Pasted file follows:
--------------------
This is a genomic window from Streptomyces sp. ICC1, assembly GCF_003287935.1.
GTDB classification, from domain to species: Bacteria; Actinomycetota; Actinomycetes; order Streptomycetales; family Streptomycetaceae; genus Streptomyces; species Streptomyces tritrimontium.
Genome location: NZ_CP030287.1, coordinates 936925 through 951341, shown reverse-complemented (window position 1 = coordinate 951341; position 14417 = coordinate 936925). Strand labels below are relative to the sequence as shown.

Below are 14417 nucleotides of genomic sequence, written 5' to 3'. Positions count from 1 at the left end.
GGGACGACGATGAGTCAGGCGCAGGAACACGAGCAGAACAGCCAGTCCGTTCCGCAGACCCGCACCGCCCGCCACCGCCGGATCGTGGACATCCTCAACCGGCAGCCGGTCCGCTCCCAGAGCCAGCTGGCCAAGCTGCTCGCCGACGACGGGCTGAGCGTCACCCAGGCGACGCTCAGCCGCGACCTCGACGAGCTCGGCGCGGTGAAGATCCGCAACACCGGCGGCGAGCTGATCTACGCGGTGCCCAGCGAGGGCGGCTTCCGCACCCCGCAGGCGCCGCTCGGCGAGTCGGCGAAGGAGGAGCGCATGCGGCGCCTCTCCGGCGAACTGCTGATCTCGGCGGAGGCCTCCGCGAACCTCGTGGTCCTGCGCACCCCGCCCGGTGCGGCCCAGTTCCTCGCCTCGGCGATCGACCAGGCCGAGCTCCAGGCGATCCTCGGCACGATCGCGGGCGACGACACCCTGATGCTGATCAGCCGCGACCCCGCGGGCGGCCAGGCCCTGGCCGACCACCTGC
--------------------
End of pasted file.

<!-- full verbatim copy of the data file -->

This is a genomic window from Streptomyces sp. ICC1, assembly GCF_003287935.1.
GTDB classification, from domain to species: Bacteria; Actinomycetota; Actinomycetes; order Streptomycetales; family Streptomycetaceae; genus Streptomyces; species Streptomyces tritrimontium.
Genome location: NZ_CP030287.1, coordinates 936925 through 951341, shown reverse-complemented (window position 1 = coordinate 951341; position 14417 = coordinate 936925). Strand labels below are relative to the sequence as shown.

Below are 14417 nucleotides of genomic sequence, written 5' to 3'. Positions count from 1 at the left end.
GGGACGACGATGAGTCAGGCGCAGGAACACGAGCAGAACAGCCAGTCCGTTCCGCAGACCCGCACCGCCCGCCACCGCCGGATCGTGGACATCCTCAACCGGCAGCCGGTCCGCTCCCAGAGCCAGCTGGCCAAGCTGCTCGCCGACGACGGGCTGAGCGTCACCCAGGCGACGCTCAGCCGCGACCTCGACGAGCTCGGCGCGGTGAAGATCCGCAACACCGGCGGCGAGCTGATCTACGCGGTGCCCAGCGAGGGCGGCTTCCGCACCCCGCAGGCGCCGCTCGGCGAGTCGGCGAAGGAGGAGCGCATGCGGCGCCTCTCCGGCGAACTGCTGATCTCGGCGGAGGCCTCCGCGAACCTCGTGGTCCTGCGCACCCCGCCCGGTGCGGCCCAGTTCCTCGCCTCGGCGATCGACCAGGCCGAGCTCCAGGCGATCCTCGGCACGATCGCGGGCGACGACACCCTGATGCTGATCAGCCGCGACCCCGCGGGCGGCCAGGCCCTGGCCGACCACCTGC